Posted by: sommecourt | 02/05/2011

RIP Richard Holmes

Professor Richard Holmes, the well known military historian and broadcaster, died on 30th April aged 65. Although Holmes was not always my cup of tea as an historian – it was often very difficult to tell where he stood on certain issues – there is no doubting either his enthusiasm for history or the massive contribution he made both in print and on the screen. While his ‘War Walks’ dates back more than a dozen years, it is still fondly remembered and well overdue due for a repeat.

Holmes inspired more than one generation to take up the mantle of mlitary history; over the years guiding battlefield tours I have had the privilege to meet many young men who wanted to be ‘the next professor Holmes’; without exception all of them went on to do history at University or make a career out of it.

Where Richard Holmes ranked above his many imitators was in his breadth of knowledge over many periods; he was admirably comfortable talking about Cromwell, Wellington and Haig all in the same sentence. His talks, especially for Western Front Association branches, were legendary and inspiring, and he was not shy of mixing and talking to his public.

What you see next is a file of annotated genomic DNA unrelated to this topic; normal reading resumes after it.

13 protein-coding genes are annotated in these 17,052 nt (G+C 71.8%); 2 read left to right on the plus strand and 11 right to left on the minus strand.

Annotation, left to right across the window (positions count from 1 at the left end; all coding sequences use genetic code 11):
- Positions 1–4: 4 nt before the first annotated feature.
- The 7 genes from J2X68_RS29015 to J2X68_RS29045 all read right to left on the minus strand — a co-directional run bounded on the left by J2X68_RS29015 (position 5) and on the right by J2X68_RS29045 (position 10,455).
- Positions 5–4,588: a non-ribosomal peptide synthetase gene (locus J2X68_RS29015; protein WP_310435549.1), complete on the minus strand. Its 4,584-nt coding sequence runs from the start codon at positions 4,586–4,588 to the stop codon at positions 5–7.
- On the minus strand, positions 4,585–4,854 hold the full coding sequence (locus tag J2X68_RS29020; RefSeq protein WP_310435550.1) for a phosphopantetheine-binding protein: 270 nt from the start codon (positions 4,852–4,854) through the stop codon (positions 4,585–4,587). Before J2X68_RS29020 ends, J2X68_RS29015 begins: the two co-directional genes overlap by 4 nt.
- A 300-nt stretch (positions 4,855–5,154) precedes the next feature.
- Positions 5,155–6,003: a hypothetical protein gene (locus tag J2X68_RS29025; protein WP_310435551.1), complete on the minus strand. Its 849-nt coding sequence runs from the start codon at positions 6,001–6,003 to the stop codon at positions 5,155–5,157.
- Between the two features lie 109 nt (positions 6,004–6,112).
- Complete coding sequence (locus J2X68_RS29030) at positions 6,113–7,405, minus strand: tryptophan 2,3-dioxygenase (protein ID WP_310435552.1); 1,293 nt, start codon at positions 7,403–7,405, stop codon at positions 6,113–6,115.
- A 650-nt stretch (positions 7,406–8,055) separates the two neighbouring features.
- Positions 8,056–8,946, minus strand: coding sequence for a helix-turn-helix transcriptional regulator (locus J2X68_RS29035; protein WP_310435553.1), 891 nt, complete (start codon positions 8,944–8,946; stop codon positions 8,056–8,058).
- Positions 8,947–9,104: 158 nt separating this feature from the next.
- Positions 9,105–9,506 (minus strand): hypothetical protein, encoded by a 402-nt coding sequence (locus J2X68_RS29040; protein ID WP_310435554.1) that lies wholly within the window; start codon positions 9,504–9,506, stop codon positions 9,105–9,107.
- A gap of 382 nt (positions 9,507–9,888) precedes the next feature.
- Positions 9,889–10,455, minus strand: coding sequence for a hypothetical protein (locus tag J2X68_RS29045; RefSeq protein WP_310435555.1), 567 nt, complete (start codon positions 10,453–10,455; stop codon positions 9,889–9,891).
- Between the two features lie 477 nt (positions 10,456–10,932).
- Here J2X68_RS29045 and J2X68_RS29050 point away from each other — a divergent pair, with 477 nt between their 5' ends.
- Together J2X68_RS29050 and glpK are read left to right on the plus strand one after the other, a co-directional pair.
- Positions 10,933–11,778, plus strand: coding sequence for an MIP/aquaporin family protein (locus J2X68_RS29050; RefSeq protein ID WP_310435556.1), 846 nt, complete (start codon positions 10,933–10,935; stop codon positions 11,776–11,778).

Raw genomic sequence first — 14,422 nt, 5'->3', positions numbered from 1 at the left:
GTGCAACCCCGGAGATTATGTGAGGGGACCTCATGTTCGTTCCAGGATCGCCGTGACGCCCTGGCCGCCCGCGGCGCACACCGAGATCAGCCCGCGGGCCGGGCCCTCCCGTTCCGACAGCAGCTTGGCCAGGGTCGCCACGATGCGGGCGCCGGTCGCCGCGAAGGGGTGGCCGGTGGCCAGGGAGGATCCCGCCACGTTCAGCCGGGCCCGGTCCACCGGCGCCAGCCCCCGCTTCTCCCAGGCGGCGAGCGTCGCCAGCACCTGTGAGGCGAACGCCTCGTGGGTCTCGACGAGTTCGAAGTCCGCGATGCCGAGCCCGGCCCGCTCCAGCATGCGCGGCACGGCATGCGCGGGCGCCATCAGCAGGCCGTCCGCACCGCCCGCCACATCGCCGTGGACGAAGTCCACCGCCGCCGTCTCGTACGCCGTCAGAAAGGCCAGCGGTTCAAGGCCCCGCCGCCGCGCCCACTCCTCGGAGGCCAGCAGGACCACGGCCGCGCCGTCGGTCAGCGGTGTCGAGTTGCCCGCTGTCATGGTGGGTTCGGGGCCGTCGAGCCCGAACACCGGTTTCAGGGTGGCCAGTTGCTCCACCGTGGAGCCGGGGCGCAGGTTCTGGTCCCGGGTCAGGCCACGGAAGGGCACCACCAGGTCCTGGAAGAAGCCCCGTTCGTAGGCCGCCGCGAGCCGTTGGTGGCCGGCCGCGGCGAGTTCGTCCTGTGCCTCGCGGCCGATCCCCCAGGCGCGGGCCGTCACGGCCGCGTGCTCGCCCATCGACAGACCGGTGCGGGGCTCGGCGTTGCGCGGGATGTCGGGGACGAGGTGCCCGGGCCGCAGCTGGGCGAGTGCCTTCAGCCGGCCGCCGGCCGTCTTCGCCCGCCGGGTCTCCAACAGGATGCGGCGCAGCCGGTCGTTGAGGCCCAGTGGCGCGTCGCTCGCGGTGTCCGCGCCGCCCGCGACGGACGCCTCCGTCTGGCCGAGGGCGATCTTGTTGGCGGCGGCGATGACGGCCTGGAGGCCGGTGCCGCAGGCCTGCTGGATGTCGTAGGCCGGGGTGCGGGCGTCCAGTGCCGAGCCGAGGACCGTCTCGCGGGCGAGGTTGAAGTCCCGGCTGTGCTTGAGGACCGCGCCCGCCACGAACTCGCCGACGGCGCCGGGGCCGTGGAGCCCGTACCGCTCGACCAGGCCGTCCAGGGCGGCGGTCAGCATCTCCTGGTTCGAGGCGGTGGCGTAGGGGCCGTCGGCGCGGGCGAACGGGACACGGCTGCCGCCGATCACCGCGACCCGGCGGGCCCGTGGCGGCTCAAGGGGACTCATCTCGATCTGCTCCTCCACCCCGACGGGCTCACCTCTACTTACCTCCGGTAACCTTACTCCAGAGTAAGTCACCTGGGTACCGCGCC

Although we worked in the same sphere, I never really knew Richard. My longest conversation with him was back in the early 90s when we shared a billing at the same WW1 conference. He was amazed that someone in their 20s was so passionate about military history, and was genuinely supportive. It is a shame that our professional relationship never went any further but his position as arguably the country’s greatest living military historian must sadly now pass to another. Whether they will be able to convey such enthusiasm to the next generation remains to be seen.

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Responses

  1. Richard Holmes was generous with his expertise too-and on my website I’ve added an exchange with him which shows a much lighter hearted side of familiar historian and author. http://www.elizabethspeller.com/blog/

  2. What a great story! Thanks for that link.

  3. T’is a shame. I once passed him in Kew, wondering (and asking) where I had met him before (Telly, obviously), but only recognised later who I had talked to.


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